Discourse is not information war; public media are not cyber weapons

The DNC hack has led to some inflamed rhetoric by the American foreign policy establishment and mainstream journalists. Cold War-type accusations about the malign influence of the Russians have been revived, as Russia is accused of “manipulating” US elections. There are constant references to information warfare between the U.S. and...

Cyberspace and the nature of the state

On December 12, 2014 two IGP principals, Hans Klein and Milton Mueller, organized an invitation-only workshop on the topic of Sovereignty, National Security and Internet Governance in New York City. The initial inspiration for the workshop came from Dr. Mueller’s engagement with the work of Philip Bobbitt. Bobbitt’s book The...

Keep your pants on: Governments want suspenders for secure routing

The difficulty of applying a hierarchically organized PKI to the decentralized world of Internet routing is being fully exposed in a new Internet-draft.  The document represents a rational response to an RPKI that closely ties address resources to a handful of Internet governance institutions, nicely illustrates how governments and national...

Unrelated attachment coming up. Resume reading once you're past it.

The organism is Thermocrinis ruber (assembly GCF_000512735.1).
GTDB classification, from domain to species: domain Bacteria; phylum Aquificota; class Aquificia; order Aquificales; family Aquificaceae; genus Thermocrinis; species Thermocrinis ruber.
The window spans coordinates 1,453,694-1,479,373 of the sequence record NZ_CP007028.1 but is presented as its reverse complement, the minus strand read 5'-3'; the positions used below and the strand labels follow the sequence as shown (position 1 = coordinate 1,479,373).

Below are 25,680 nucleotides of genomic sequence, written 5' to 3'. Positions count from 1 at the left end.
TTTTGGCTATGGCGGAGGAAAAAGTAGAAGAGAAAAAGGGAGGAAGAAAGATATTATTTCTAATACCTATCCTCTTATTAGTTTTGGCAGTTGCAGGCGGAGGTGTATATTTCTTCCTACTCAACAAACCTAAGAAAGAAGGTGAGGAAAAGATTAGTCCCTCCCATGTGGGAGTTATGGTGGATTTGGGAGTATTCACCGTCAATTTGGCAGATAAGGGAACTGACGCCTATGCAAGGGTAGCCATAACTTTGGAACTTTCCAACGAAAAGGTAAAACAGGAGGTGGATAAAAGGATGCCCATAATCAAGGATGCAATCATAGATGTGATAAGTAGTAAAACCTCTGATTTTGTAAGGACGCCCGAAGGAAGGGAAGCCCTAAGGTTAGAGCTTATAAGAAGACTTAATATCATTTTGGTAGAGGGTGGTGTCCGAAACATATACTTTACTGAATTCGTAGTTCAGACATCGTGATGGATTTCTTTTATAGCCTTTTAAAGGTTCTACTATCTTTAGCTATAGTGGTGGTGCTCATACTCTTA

China, the US and cybersecurity: is Mandiant promoting a Cold War mentality?

The release of the Mandiant report on "Advanced Persistent Threat 1" (APT1) marked a watershed in US-China relations on cybersecurity. We are glad the security company released the report: it is good that we are now discussing specific allegations backed with specific items of evidence instead of vague accusations about...

The routing security battles intensify

An important debate about the implications of BGPSEC - a new protocol that would use a hierarchical Resource Public Key Infrastructure (RPKI) to validate Internet route announcements - is taking place in the IETF's Secure Inter-domain Routing (SIDR) Working Group. It's a highly technical discussion, but its significance for Internet governance...

Of canaries and coal mines: What happened at VeriSign?

Too many techies still don't understand the concept of due process, and opportunistic law enforcement agencies, who tend to view due process constraints as an inconvenience, are very happy to take advantage of that. That's the lesson to draw from VeriSign's sudden withdrawal of a proposed new “domain name anti-abuse policy” yesterday.

Russia & China propose UN General Assembly Resolution on “information security”

On September 12 China, the Russian Federation, Tajikistan and Uzbekistan released a Resolution for the UN General Assembly entitled “International code of conduct for information security.” The resolution proposes a voluntary 12 point code of conduct based on “the need to prevent the potential use of information and communication technologies for purposes that are inconsistent with the objectives of maintaining international stability and security and may adversely affect the integrity of the infrastructure within States…” The Code seems to be intended to preserve and protect national sovereignty in information and communication.